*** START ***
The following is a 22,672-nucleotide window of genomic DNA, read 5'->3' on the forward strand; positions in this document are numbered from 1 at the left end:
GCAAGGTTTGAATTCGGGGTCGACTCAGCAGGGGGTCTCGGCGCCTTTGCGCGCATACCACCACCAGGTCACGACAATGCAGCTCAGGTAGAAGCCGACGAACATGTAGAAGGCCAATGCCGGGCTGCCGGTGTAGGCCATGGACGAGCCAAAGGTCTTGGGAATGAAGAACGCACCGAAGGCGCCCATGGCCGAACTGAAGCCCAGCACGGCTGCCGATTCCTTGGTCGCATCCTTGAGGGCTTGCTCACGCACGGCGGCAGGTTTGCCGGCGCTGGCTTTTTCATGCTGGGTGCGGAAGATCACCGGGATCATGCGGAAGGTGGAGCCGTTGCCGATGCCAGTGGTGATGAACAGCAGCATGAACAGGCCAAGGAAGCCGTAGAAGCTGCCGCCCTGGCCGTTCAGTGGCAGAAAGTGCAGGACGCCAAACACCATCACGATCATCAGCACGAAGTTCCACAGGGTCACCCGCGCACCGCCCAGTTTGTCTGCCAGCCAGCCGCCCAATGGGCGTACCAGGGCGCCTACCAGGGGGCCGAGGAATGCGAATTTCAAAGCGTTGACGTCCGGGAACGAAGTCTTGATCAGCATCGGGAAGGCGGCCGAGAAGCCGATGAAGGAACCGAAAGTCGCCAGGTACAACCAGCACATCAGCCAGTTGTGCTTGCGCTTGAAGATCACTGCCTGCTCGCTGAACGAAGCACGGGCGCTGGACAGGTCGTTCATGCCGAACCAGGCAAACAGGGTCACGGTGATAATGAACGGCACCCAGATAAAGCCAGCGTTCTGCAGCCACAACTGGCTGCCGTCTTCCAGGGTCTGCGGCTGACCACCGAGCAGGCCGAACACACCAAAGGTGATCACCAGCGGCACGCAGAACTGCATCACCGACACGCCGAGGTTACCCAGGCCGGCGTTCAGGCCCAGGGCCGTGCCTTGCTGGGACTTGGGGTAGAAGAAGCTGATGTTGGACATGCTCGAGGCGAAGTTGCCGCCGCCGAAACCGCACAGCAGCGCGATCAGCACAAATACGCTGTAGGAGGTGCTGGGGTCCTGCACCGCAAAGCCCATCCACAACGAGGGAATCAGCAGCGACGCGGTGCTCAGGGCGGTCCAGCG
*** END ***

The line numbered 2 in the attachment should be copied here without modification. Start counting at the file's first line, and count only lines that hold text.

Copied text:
GCAAGGTTTGAATTCGGGGTCGACTCAGCAGGGGGTCTCGGCGCCTTTGCGCGCATACCACCACCAGGTCACGACAATGCAGCTCAGGTAGAAGCCGACGAACATGTAGAAGGCCAATGCCGGGCTGCCGGTGTAGGCCATGGACGAGCCAAAGGTCTTGGGAATGAAGAACGCACCGAAGGCGCCCATGGCCGAACTGAAGCCCAGCACGGCTGCCGATTCCTTGGTCGCATCCTTGAGGGCTTGCTCACGCACGGCGGCAGGTTTGCCGGCGCTGGCTTTTTCATGCTGGGTGCGGAAGATCACCGGGATCATGCGGAAGGTGGAGCCGTTGCCGATGCCAGTGGTGATGAACAGCAGCATGAACAGGCCAAGGAAGCCGTAGAAGCTGCCGCCCTGGCCGTTCAGTGGCAGAAAGTGCAGGACGCCAAACACCATCACGATCATCAGCACGAAGTTCCACAGGGTCACCCGCGCACCGCCCAGTTTGTCTGCCAGCCAGCCGCCCAATGGGCGTACCAGGGCGCCTACCAGGGGGCCGAGGAATGCGAATTTCAAAGCGTTGACGTCCGGGAACGAAGTCTTGATCAGCATCGGGAAGGCGGCCGAGAAGCCGATGAAGGAACCGAAAGTCGCCAGGTACAACCAGCACATCAGCCAGTTGTGCTTGCGCTTGAAGATCACTGCCTGCTCGCTGAACGAAGCACGGGCGCTGGACAGGTCGTTCATGCCGAACCAGGCAAACAGGGTCACGGTGATAATGAACGGCACCCAGATAAAGCCAGCGTTCTGCAGCCACAACTGGCTGCCGTCTTCCAGGGTCTGCGGCTGACCACCGAGCAGGCCGAACACACCAAAGGTGATCACCAGCGGCACGCAGAACTGCATCACCGACACGCCGAGGTTACCCAGGCCGGCGTTCAGGCCCAGGGCCGTGCCTTGCTGGGACTTGGGGTAGAAGAAGCTGATGTTGGACATGCTCGAGGCGAAGTTGCCGCCGCCGAAACCGCACAGCAGCGCGATCAGCACAAATACGCTGTAGGAGGTGCTGGGGTCCTGCACCGCAAAGCCCATCCACAACGAGGGAATCAGCAGCGACGCGGTGCTCAGGGCGGTCCAGCG